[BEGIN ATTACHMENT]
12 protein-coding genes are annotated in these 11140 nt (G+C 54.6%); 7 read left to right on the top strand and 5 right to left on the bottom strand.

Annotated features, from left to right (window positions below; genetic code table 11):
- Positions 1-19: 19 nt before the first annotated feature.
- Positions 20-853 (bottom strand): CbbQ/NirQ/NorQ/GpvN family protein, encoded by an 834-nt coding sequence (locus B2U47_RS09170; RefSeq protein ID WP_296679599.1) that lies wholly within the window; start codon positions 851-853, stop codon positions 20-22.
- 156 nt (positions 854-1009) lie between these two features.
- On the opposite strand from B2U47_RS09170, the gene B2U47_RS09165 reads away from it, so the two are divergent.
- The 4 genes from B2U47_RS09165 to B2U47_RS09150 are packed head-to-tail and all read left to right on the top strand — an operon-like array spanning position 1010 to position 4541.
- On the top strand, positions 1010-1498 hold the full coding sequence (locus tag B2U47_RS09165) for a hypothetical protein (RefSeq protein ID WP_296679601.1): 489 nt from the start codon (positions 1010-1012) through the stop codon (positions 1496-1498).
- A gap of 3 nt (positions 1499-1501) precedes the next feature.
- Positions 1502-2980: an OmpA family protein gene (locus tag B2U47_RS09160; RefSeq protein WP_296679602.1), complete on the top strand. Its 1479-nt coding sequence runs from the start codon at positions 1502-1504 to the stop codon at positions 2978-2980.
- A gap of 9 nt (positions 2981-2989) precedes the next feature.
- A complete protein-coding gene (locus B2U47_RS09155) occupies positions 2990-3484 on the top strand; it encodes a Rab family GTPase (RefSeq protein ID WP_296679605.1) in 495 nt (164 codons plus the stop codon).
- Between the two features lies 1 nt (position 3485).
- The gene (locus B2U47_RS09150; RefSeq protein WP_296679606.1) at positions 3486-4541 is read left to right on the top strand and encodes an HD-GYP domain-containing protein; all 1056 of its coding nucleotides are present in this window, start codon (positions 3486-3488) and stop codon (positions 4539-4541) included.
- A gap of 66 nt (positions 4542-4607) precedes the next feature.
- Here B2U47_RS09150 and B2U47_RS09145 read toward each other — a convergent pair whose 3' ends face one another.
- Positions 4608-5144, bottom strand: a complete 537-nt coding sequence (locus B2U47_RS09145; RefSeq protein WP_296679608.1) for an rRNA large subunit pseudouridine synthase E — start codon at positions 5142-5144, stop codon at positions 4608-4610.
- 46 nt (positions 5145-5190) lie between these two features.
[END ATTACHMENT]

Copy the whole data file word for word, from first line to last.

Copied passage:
12 protein-coding genes are annotated in these 11140 nt (G+C 54.6%); 7 read left to right on the top strand and 5 right to left on the bottom strand.

Annotated features, from left to right (window positions below; genetic code table 11):
- Positions 1-19: 19 nt before the first annotated feature.
- Positions 20-853 (bottom strand): CbbQ/NirQ/NorQ/GpvN family protein, encoded by an 834-nt coding sequence (locus B2U47_RS09170; RefSeq protein ID WP_296679599.1) that lies wholly within the window; start codon positions 851-853, stop codon positions 20-22.
- 156 nt (positions 854-1009) lie between these two features.
- On the opposite strand from B2U47_RS09170, the gene B2U47_RS09165 reads away from it, so the two are divergent.
- The 4 genes from B2U47_RS09165 to B2U47_RS09150 are packed head-to-tail and all read left to right on the top strand — an operon-like array spanning position 1010 to position 4541.
- On the top strand, positions 1010-1498 hold the full coding sequence (locus tag B2U47_RS09165) for a hypothetical protein (RefSeq protein ID WP_296679601.1): 489 nt from the start codon (positions 1010-1012) through the stop codon (positions 1496-1498).
- A gap of 3 nt (positions 1499-1501) precedes the next feature.
- Positions 1502-2980: an OmpA family protein gene (locus tag B2U47_RS09160; RefSeq protein WP_296679602.1), complete on the top strand. Its 1479-nt coding sequence runs from the start codon at positions 1502-1504 to the stop codon at positions 2978-2980.
- A gap of 9 nt (positions 2981-2989) precedes the next feature.
- A complete protein-coding gene (locus B2U47_RS09155) occupies positions 2990-3484 on the top strand; it encodes a Rab family GTPase (RefSeq protein ID WP_296679605.1) in 495 nt (164 codons plus the stop codon).
- Between the two features lies 1 nt (position 3485).
- The gene (locus B2U47_RS09150; RefSeq protein WP_296679606.1) at positions 3486-4541 is read left to right on the top strand and encodes an HD-GYP domain-containing protein; all 1056 of its coding nucleotides are present in this window, start codon (positions 3486-3488) and stop codon (positions 4539-4541) included.
- A gap of 66 nt (positions 4542-4607) precedes the next feature.
- Here B2U47_RS09150 and B2U47_RS09145 read toward each other — a convergent pair whose 3' ends face one another.
- Positions 4608-5144, bottom strand: a complete 537-nt coding sequence (locus B2U47_RS09145; RefSeq protein WP_296679608.1) for an rRNA large subunit pseudouridine synthase E — start codon at positions 5142-5144, stop codon at positions 4608-4610.
- 46 nt (positions 5145-5190) lie between these two features.